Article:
Sunday, April 29, 2018

Mandala Series: Fearless and Asymmetrical (For William Blake)



Just updated the slideshow for anyone who hasn't seen my mandalas completed since September 2014.

7 comments:

Sabine said...

This is so wonderful!

Elizabeth said...

Incredible!

bev said...

Loved seeing them in a slideshow. Individually beautiful, but sort of astonishing when you see them together like this.

am said...

Thank you Sabine, Elizabeth, and bev!

37paddington said...

How beautiful! How and when did you get started doing mandalas?

am said...

Thank you, Rosemarie!

The inspiration to draw or paint pretty much left me in 1990 during the time of the First Gulf War That was after a highly productive 10 years of steady drawing and painting. In 2014, I was inspired to post the mandalas made by my mother when she was just a little bit older than I was in 2014. She had been inspired by Carl Jung's mandala practice. Something moved me to begin a similar practice in September 2014. My mother stopped creating mandalas in July 1991, after having completed 21 of them. For the rest of her life, she continued to use her extraordinary creative energy for complex pattern knitting. Earlier in her life her creative energy went into writing short stories and poetry. In 1966, she permanently stopped writing and took a watercolor class, followed by classes in silk-screening, Japanese brush painting, batik, drawing, stained glass and pattern knitting, all of which she excelled in. She died in December 1994. Yesterday would have been her 102nd birthday.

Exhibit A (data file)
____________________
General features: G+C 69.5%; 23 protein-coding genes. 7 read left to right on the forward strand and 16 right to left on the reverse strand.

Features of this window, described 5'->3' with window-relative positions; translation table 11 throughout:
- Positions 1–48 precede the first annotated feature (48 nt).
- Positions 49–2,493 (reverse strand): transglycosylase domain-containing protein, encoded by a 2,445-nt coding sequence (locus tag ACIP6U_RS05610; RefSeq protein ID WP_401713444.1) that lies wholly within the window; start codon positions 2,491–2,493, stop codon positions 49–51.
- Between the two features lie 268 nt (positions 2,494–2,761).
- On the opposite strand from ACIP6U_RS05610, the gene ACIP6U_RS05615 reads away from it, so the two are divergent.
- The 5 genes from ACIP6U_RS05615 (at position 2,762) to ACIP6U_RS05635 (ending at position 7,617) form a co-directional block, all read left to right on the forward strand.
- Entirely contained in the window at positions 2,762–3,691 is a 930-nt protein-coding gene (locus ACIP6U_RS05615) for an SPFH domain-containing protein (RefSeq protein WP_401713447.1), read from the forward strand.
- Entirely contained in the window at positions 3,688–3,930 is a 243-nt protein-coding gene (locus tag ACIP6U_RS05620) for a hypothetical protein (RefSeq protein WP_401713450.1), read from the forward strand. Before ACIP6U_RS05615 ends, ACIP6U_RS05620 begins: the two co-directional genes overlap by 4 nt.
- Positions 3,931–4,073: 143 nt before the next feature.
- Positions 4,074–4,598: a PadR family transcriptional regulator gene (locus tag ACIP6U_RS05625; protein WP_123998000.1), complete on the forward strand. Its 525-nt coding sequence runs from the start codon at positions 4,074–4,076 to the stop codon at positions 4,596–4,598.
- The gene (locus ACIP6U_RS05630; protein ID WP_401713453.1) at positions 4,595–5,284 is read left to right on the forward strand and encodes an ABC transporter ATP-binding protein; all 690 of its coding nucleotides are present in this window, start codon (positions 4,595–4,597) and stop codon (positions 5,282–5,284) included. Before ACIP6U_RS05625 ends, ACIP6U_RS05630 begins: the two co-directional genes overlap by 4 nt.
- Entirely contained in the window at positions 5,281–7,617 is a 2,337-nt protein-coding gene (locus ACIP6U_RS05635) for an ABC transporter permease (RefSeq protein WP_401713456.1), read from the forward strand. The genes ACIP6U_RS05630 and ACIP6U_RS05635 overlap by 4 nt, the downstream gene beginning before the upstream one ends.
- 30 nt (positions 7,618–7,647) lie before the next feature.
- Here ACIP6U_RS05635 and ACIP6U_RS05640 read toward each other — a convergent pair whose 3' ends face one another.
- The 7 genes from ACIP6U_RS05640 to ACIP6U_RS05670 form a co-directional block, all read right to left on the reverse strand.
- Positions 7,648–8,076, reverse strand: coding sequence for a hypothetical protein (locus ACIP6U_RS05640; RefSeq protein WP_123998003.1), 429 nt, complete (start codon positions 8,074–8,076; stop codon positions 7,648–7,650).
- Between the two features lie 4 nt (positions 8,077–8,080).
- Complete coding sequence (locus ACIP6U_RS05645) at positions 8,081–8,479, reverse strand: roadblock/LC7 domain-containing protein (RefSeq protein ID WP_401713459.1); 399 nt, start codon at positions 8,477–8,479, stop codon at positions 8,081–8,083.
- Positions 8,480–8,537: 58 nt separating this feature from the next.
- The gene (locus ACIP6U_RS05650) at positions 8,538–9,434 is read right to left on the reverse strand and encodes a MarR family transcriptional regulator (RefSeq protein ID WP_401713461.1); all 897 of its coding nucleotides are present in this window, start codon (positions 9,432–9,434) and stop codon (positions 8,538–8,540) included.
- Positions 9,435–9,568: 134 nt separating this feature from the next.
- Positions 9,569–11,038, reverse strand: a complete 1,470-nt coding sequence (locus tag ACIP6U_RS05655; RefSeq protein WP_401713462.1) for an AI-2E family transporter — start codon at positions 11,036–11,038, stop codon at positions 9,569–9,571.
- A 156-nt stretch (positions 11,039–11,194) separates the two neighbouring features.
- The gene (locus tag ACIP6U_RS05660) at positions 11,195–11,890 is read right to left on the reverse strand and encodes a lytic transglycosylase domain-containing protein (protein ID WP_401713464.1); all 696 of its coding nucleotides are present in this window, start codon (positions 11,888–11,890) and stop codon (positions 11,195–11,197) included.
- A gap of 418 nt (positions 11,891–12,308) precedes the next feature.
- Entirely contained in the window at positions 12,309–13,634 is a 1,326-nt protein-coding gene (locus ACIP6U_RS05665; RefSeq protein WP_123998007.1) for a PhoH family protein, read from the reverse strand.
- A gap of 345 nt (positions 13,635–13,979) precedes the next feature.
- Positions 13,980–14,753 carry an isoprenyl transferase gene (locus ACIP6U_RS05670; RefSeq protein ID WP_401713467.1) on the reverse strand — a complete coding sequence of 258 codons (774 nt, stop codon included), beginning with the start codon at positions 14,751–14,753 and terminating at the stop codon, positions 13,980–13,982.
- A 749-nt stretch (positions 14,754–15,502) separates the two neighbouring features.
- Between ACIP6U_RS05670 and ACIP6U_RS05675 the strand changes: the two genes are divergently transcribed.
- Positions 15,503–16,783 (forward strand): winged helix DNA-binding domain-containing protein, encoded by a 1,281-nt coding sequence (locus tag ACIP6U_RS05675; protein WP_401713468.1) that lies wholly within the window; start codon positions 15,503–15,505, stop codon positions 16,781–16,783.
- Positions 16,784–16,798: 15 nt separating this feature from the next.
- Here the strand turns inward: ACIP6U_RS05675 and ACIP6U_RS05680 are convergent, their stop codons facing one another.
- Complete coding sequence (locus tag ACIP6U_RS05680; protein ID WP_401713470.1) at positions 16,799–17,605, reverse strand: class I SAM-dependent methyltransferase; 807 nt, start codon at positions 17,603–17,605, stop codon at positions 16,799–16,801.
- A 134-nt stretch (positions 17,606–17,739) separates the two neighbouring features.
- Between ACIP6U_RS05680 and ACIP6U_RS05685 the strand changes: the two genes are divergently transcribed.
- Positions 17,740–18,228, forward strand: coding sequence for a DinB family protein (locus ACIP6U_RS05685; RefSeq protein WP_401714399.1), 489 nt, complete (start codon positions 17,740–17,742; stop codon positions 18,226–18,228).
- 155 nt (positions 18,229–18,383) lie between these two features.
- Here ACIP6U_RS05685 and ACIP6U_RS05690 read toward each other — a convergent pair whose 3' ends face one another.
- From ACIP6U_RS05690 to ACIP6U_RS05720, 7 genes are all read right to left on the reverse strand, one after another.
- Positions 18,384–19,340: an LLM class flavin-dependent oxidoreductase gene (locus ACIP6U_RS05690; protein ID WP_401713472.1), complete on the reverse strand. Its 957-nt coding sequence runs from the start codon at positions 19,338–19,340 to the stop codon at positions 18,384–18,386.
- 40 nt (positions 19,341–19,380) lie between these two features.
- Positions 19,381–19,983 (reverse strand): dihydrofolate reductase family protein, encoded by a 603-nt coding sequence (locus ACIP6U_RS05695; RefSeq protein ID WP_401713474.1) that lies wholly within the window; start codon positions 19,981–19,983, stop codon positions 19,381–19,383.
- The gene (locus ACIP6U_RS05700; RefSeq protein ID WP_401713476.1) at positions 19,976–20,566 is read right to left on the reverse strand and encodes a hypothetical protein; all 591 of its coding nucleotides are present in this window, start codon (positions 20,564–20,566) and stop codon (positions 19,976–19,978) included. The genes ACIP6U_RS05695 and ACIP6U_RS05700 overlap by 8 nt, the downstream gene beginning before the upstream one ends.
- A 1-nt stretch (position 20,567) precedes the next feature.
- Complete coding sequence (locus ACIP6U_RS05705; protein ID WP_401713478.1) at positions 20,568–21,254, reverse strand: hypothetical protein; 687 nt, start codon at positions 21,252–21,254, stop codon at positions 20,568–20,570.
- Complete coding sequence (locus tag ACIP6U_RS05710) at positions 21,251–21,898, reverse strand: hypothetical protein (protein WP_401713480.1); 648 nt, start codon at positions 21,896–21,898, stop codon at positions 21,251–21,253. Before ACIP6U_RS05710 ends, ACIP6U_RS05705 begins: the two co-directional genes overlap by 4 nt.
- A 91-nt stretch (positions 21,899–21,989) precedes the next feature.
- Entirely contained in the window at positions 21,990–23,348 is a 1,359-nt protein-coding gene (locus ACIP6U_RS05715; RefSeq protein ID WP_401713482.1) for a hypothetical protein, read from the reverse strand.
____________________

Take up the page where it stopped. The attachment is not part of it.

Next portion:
If you would like to see her mandalas and some of her pattern knitting, they are here:

https://www.talking37thdream.com.37thdream.com/search/label/my%20mother

My mother's sonnet is in this post:

https://www.talking37thdream.com.37thdream.com/search/label/sonnet

sackerson said...

Just watched your mandala film. I noted the dedication to Blake: it is good that people continue to express things that can't be put into words. Jung keeps popping up in my life this week. First, in the comments to the latest post on my blog (thank you for listening -and for your comments!) - the things that have been said so far seemed infused with a sense of the collective unconscious. Then, I read something about Michael Tippett (probably my favourite composer): "Tippett holds that art's role in post-Enlightenment culture is to offer a corrective to society's spiritually injurious domination by mass technology. Art, he suggests, can articulate areas of human experience, unapproachable through scientific rationality, by presenting 'images' of the inner world of the psyche." And now your mandalas!